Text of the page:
Friday, October 31, 2008

why brands are the new entertainers

Back in the 1880s, the industrial revolution meant at least two things for Americans. They had cash and they had time. This in turn meant they wanted a little entertainment. And regular like. Vaudeville evolved from the old variety show format to meet this need for good wholesome entertainment. The kind you could afford, and take your family to.

These days we've got more cash, less time and we're more entertainment-addicted than ever. Brands, take your places please.

At last week's L21 conference I talked about why brands must become the new entertainers (alongside those other maestros of the time, audiences). The new vaudevillians if you like. And why marketers need to be both masters of conversation and mistresses of entertainment.

In the spirit of a good list, here are 5 reasons to support this:

1. We expect to be entertained. All the time. And in a way that's convenient, relevant and personal.

2. We don't forgive interruptions to our entertainment experiences in the way we once did simply because we don't have to. We can go elsewhere.

3. Our lives are becoming more defined by entertainment. This is reflected in the increasingly social and experiential nature of our entertainment consumption.

4. We're in the age of conversation and entertainment is at the heart of most conversations that happen online. Not to mention at the watercooler.

5. In the 'content cesspool' that is the internet, it's trusted brands and people that can help us both wade through the muck and amplify our entertainment experience.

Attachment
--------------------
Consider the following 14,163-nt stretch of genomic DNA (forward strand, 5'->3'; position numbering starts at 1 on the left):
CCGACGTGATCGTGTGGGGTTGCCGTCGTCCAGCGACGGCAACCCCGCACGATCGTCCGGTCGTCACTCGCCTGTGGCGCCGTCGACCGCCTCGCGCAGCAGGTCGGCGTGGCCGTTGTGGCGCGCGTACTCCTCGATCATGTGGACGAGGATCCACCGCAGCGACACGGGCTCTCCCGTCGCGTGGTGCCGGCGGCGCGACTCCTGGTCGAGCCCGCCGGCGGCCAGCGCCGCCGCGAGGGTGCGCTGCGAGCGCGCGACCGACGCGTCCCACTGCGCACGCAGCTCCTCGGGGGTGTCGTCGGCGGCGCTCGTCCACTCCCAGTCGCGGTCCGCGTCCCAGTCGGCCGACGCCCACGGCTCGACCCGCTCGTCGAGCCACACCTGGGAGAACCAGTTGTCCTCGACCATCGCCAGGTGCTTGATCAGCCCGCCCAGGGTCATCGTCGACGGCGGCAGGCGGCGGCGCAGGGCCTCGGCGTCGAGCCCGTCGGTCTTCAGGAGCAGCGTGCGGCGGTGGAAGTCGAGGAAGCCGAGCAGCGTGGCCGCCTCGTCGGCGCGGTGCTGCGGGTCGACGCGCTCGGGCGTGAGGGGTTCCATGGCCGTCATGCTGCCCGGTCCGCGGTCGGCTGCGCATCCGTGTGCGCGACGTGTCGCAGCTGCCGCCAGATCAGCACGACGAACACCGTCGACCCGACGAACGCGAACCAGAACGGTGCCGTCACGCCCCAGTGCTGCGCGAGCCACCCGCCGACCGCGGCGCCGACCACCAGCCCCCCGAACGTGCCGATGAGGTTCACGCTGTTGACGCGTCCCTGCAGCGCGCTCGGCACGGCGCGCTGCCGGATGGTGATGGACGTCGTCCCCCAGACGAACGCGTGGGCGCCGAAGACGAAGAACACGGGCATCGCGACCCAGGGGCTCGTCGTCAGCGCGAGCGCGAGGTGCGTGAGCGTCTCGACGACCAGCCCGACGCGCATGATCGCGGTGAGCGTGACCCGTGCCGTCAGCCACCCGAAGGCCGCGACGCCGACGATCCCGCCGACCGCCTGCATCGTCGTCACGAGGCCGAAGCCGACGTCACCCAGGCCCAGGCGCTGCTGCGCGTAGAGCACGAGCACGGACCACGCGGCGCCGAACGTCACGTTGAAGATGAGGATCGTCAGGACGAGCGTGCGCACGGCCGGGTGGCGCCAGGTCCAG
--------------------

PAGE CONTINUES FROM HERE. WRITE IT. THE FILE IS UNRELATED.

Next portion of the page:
This isn't an exhaustive list so feel free to add your own No. 6.

If I were Jane McGonigal, I would also talk about the way that brands can engineer happiness by creating an alternate branded reality that's better than our unbranded reality. But I'll leave that to the brilliant lady herself.


Gavin Heaton said...

I do like "masters of conversation and mistresses of entertainment"!

Years ago I read a book called The Experience Economy ... and much of what it said still applies today.

A lot of what is missing from discussions of brands, social media and our changing consumer landscape is around the element of performance. These days it is easy to perform our "selves" ... plenty of channels, opportunities and audiences. If only we were all as polished as the Vaudevillians ;)

Kate Richardson said...

Now you mention it, it's got a kind of sado-masochistic ring to it!

That's a really interesting thought about great to see you post something more on it.

I'm just thinking about the influence this 'performance' element has on our 'real' selves...and the line between what is genuine and what becomes genuine as a result of our performances

the threebillion project said...

6. Advertising is lazy. Imagine if there were no TV shows, no magazines, no films, no billboards. no online publishers. Nothing. Nothing to double-sidey-sticky-tape your sales pitch to. What would you do with your brand?

Simple, go out and create something great.